Of Mice and Movies
Posted in Disney's Hollywood Studios on Thursday, July 20, 2017
Author: Ryan L. Terry
Twitter is a'buzz with the latest from the 2017 D23 Expo. Not to be outdone, Facebook, Instagram, and the theme park blogosphere are all but fully consumed with the big announcements for Walt Disney World out of D23 in Anaheim. BIG changes are coming, and will radically modify the existing attraction offerings at Epcot and Disney's Hollywood Studios (DHS). While there were many announcements, the biggest ones are arguably the detailed look at the new Star Wars Land, the update on Toy Story Land (opening next summer), Ellen's Energy Adventure (Epcot) getting replaced by Guardians of the Galaxy. Lastly, the final big announcement that will really hit close to home for many who have been going to DHS for a large portion of his or her life--the announcement of the closure of The Great Movie Ride (GMR) to make way for Mickey and Minnie's first [dark] ride at Walt Disney World. And it's that last announcement that speaks volumes regarding the direction that the Walt Disney Company is moving.
Although it's been fairly common knowledge that the Ellen attraction was going to be replaced with something more contemporary and relevant, the announcement of the closure of GMR came as a shock to many (note: this change WAS hinted at within the last few months). Fortunately, the Grauman's Chinese Theatre facade is slated to be largely untouched, so it will remain the icon of the park; however, GMR will go by way of The Streets of America. On the plus side, this change paves the way for Mickey and Minnie's first [dark] ride in the parks period. That's right. Neither Mickey nor Minnie had a ride based off their respective characters. Strange, right? Since "it all started with a Mouse." Yes, Mickey has been included in other attractions (i.e. Philharmagic, Fantasmic, etc), but this presents the first time that he will have an actual ride in the parks. Of all the changes coming to Walt Disney World, this represents the most symbolic, and some might argue, the most significant. In order to understand just why this particular change is so important, and to many controversial, we have to look back at a brief history of The Great Movie Ride and by extension DHS itself. If you have read my article entitled A Theme Park in Flux, published back in September 2016, you may be familiar with the following. For all others, let's hop in the wayback machine!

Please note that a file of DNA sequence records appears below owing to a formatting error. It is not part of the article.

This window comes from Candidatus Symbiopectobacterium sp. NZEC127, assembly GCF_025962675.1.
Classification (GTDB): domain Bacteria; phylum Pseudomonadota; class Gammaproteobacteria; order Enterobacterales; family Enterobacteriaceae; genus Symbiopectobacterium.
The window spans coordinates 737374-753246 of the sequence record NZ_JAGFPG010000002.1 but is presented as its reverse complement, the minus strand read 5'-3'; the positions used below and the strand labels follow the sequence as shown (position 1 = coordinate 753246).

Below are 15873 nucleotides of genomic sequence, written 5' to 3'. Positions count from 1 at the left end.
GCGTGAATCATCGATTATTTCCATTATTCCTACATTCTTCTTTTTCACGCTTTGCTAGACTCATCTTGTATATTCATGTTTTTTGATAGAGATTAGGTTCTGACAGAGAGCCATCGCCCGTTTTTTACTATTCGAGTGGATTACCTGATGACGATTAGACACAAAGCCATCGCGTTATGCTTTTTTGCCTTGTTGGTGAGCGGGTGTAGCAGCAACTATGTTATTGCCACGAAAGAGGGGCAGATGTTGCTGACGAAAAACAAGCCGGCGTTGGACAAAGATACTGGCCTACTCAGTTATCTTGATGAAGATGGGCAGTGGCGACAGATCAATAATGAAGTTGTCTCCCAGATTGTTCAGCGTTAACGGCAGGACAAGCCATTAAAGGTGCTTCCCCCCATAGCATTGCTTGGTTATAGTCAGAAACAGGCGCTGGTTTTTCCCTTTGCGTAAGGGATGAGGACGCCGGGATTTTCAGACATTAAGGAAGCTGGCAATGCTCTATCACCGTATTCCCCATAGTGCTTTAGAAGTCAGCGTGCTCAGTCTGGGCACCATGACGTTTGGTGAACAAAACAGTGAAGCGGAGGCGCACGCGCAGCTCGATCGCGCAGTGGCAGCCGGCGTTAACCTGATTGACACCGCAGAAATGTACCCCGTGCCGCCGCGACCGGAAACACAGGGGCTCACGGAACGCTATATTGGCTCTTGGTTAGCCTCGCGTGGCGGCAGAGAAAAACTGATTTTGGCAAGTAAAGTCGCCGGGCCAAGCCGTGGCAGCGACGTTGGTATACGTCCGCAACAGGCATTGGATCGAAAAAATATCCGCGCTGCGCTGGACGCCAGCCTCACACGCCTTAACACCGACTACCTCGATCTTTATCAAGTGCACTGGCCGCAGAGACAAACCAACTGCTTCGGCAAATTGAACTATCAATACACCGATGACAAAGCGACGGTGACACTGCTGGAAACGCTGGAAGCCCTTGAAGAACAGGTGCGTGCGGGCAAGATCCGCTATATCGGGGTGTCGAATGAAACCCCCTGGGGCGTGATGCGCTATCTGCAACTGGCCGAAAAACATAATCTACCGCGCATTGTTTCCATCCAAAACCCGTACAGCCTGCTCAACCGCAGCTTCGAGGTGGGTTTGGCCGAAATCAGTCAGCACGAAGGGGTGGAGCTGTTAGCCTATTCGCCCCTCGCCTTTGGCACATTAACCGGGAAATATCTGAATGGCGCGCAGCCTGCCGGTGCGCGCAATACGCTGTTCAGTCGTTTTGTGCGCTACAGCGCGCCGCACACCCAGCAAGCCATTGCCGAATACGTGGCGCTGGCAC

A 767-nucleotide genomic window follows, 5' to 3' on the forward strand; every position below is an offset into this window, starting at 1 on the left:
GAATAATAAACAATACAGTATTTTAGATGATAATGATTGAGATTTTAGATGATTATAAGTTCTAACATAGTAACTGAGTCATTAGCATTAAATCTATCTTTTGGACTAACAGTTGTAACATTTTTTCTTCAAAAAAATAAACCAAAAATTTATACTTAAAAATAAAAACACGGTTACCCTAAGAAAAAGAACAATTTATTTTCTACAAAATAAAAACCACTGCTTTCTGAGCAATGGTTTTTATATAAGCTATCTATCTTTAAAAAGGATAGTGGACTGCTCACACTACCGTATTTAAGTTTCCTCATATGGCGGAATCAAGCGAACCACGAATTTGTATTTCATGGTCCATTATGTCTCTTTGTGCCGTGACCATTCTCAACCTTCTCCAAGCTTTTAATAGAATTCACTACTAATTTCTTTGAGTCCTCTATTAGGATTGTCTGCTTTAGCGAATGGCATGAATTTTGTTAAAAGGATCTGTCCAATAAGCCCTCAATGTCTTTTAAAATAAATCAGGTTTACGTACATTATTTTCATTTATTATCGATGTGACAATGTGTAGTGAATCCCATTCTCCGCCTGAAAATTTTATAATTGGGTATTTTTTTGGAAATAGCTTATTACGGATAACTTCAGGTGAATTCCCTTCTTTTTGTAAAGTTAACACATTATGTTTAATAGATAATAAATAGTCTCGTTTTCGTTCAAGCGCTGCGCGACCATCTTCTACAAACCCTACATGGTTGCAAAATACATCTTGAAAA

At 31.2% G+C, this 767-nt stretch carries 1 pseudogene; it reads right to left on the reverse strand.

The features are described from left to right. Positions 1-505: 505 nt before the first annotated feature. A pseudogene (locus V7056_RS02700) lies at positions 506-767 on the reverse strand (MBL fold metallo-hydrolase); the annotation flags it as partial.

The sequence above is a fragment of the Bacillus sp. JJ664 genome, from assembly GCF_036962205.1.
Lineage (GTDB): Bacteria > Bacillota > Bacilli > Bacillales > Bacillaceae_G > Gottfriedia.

It's the mid 1980s. And Disney Imagineers are pictching the idea to add an attraction that explores iconic films to Epcot's Wonders of Life pavilion. The name of that attraction: The Great Movie Ride. At the same time, Disney is working with MGM/UA to build movie and television production facilities to be the Florida counterparts to the California operations. Concurrent to Disney, Universal Studios and Nickelodeon are doing the same thing just up the road from Disney. Anyway. Led by Michael Eisner at the time, he made the executive decision to--instead of adding a movie-based attraction to Epcot--to build an entire theme park with a filmmaking or film industry theme. Long story short, in 1989 then Disney-MGM Studios opened up with facility tours and two attractions: GMR and the former Studio Backlot Tour inclusive of Streets of America and Residential Street. After the licensing deal with MGM was ended, the park changed its name to Disney's Hollywood Studios in 2008 and removed all the MGM branding. Shortly thereafter, Residential Street was removed and Lights Motors Action was added. Since that time, all attractions in that area of the park have been closed to make way for Star Wars and Toy Story Lands.